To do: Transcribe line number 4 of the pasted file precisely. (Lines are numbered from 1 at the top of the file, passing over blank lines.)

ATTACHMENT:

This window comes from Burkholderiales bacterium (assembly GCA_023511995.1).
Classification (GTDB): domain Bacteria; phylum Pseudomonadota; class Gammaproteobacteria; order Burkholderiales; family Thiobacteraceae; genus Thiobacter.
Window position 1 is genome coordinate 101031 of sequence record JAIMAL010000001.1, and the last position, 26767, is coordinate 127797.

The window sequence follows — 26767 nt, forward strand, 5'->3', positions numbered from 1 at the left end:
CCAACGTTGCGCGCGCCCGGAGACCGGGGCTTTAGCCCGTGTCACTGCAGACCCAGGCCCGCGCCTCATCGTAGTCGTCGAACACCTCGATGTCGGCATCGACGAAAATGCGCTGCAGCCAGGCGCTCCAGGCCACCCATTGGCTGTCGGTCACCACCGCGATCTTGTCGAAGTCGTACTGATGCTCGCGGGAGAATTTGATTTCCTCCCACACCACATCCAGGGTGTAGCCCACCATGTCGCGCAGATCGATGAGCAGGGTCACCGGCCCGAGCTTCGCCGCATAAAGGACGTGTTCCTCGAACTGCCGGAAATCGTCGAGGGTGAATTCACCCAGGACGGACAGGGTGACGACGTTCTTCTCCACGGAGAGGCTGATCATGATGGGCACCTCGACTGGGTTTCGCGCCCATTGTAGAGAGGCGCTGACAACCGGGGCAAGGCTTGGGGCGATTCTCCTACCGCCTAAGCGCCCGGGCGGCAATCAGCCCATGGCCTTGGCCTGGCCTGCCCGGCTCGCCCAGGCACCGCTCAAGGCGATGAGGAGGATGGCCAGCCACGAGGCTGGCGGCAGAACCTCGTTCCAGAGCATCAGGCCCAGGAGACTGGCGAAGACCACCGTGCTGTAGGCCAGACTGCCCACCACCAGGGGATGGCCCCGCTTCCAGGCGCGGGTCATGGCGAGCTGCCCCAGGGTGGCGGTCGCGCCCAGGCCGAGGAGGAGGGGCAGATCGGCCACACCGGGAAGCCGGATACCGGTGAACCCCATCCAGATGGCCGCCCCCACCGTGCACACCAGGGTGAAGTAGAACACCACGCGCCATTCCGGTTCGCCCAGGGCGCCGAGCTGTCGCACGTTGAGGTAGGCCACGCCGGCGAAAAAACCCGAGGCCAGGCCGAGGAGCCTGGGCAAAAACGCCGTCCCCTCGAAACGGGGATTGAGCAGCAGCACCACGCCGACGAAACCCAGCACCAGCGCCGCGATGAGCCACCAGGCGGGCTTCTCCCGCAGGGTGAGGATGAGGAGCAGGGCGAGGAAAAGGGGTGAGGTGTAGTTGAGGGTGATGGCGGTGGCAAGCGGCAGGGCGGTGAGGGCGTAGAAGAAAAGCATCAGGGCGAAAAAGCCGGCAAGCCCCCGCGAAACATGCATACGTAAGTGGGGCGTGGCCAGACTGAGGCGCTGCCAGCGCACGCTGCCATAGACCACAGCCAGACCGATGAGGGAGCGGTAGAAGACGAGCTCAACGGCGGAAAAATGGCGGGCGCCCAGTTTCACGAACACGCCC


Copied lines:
The window sequence follows — 26767 nt, forward strand, 5'->3', positions numbered from 1 at the left end: